meditation cidp

Meditation Can Help CIDP Inflammation

Meditation is showing promise in reducing markers of chronic inflammation in people with autoimmune diseases.

By Shiraz Abbas

Meditation is often associated with calmness of mind but studies are showing that it may affect our physiology as well when it comes to chronic inflammation, even at the DNA level. If you suffer from CIDP, an autoimmune chronic inflammation of the nerves, this may be good news for you.

Meditation is widely claimed to help with conditions such as depression, cancer or even autoimmune diseases like arthritis and dementia. But growing evidence is showing that meditation can help with a wide array of chronic inflammatory problems in the body.


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In one particular study, researchers studied 35 stressed-out job-seekers. Half the group joined a meditation retreat and the other joined a relaxation retreat with no meditation. The participants had a brain scan before and after the program with blood sample follow up to detect markers of inflammation.

Results? Huffington Post writes:

The brain scans revealed that meditation increased functional connectivity between two brain areas that typically work in opposition: the default mode network (which is involved in mind-wandering and internal reflection) and the executive attention network (key to attention, planning and decision-making). Relaxation training, however, did not have this effect.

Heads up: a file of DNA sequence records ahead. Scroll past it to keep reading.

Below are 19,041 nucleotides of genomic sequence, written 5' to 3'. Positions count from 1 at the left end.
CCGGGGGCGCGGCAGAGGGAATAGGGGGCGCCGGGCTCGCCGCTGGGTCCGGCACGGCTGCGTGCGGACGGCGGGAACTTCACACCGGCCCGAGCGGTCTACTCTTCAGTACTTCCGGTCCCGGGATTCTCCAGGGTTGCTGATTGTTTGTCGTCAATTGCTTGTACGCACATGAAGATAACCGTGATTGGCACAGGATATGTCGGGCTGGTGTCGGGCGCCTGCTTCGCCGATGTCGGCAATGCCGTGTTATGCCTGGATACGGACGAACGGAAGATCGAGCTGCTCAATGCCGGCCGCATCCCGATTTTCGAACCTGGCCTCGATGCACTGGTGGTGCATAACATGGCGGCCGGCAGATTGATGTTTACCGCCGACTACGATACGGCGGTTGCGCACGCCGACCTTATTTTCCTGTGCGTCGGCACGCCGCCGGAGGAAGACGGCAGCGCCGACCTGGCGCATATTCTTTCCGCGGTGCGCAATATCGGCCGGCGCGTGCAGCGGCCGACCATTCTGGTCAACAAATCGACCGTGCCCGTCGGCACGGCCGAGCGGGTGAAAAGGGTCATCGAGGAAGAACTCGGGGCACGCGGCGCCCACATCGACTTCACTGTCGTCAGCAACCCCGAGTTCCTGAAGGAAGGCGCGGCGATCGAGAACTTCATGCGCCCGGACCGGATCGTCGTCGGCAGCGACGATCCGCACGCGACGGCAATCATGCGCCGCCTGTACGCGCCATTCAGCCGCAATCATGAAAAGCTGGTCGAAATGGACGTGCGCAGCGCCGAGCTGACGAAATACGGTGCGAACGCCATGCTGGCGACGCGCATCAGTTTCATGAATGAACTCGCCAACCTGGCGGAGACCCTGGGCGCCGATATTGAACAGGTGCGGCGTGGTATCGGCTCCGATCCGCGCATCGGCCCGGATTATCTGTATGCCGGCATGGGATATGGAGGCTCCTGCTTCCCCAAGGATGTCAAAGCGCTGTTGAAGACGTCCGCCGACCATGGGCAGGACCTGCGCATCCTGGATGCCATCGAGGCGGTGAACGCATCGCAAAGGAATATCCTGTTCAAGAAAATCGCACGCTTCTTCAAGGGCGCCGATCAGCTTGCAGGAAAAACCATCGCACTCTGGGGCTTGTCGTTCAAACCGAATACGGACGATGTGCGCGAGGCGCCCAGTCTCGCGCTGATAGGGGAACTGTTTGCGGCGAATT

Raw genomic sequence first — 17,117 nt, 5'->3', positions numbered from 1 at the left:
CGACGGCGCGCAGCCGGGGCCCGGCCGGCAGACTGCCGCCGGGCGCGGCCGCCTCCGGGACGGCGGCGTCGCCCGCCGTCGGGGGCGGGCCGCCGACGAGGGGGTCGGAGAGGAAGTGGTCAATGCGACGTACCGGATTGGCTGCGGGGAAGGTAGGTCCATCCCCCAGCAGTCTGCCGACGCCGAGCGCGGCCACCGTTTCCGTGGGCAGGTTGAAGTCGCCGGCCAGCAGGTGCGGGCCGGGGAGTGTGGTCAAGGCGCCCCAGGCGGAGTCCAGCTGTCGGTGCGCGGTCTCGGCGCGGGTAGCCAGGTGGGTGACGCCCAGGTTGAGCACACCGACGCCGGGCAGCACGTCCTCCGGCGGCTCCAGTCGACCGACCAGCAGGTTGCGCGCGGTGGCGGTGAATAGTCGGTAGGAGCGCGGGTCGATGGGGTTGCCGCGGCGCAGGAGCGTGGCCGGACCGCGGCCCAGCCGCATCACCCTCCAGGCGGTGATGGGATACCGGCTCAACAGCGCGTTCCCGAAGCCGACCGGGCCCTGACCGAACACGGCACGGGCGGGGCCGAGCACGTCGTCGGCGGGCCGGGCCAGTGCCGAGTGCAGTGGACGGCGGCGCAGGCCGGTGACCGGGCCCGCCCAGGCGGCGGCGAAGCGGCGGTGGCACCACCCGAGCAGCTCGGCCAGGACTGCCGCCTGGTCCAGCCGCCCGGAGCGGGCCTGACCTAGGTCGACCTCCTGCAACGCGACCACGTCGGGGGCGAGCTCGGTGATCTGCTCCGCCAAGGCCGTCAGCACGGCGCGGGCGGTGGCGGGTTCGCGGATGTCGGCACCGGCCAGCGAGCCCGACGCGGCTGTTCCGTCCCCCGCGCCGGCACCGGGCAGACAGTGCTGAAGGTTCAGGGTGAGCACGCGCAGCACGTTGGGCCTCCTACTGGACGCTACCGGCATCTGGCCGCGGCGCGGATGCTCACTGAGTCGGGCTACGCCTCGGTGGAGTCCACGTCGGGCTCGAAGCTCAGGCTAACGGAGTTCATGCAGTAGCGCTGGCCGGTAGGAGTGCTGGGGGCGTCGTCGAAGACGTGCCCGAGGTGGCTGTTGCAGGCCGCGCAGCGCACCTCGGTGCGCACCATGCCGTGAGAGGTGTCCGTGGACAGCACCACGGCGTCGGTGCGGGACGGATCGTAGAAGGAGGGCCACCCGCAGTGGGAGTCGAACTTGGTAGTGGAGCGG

The blood samples showed that participants who underwent the mindfulness training had lower levels of Interleukin-6, a biomarker of inflammation, than those who did the relaxation retreat.

The researchers concluded that the changes in functional brain connectivity resulting from the mindfulness program seemed to help the brain manage stress (a known inflammation trigger), and therefore is responsible for the reduced levels of inflammation.

Why is this happening? Why does meditation help more than simple relaxation? The authors of the study provide the following clue:

“Mindfulness meditation teaches participants how to be more open and attentive to their experiences, even difficult ones,” Creswell said. “By contrast, relaxation approaches are good in the moment for making the body feel relaxed, but … [they’re] harder to translate when you are dealing with difficult stressors in your daily life.”

Although relaxation only provides temporary therapy, it does not seem to be as effective when it comes to managing thoughts that are stressful. Learning to manage thoughts and a chaotic mind is one of the most important stress relievers there is which can then in turn have a positive effective on the reduction of inflammation in the body if you suffer from CIDP.

Other studies have also shown that meditation reduces stress by 15% and is more effective than a counseling approach (aka seeing a shrink!).

Another study from the University of Wisconsin-Madison saw that meditation helped reduce chronic inflammation in people who had stopped responding to conventional anti-inflammatory medication.

Meditation is not supposed to replace your medication for your CIDP. It is a helpful exercise that may assist in reducing inflammation in your body which is at the crux of your neuropathic disorder.

Shiraz Abbas is the founder and manager of the CIDP Neuropathy Support Group. He is also one of the main community educators of IVIG therapy. He resides in Fresno, California. Shiraz can be contacted through our free CIDP advice service at 1-855-782-0574.

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